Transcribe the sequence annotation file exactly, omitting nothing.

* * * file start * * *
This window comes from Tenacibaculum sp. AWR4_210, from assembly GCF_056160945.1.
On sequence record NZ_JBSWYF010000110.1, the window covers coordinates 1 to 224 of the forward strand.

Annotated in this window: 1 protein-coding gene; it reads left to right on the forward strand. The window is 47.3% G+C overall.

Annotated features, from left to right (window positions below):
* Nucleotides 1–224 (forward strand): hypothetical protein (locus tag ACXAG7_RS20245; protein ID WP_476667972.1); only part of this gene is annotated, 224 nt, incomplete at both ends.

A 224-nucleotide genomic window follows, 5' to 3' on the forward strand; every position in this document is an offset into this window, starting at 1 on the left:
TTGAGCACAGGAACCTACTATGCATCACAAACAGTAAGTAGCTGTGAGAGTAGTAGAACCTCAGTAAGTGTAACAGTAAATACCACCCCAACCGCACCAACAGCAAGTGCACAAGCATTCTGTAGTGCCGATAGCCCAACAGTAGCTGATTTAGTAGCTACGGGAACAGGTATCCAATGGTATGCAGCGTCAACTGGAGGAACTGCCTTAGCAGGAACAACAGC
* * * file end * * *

This window comes from Tenacibaculum sp. AWR4_210, from assembly GCF_056160945.1.
On sequence record NZ_JBSWYF010000110.1, the window covers coordinates 1 to 224 of the forward strand.

Annotated in this window: 1 protein-coding gene; it reads left to right on the forward strand. The window is 47.3% G+C overall.

Annotated features, from left to right (window positions below):
* Nucleotides 1–224 (forward strand): hypothetical protein (locus tag ACXAG7_RS20245; protein ID WP_476667972.1); only part of this gene is annotated, 224 nt, incomplete at both ends.

A 224-nucleotide genomic window follows, 5' to 3' on the forward strand; every position in this document is an offset into this window, starting at 1 on the left:
TTGAGCACAGGAACCTACTATGCATCACAAACAGTAAGTAGCTGTGAGAGTAGTAGAACCTCAGTAAGTGTAACAGTAAATACCACCCCAACCGCACCAACAGCAAGTGCACAAGCATTCTGTAGTGCCGATAGCCCAACAGTAGCTGATTTAGTAGCTACGGGAACAGGTATCCAATGGTATGCAGCGTCAACTGGAGGAACTGCCTTAGCAGGAACAACAGC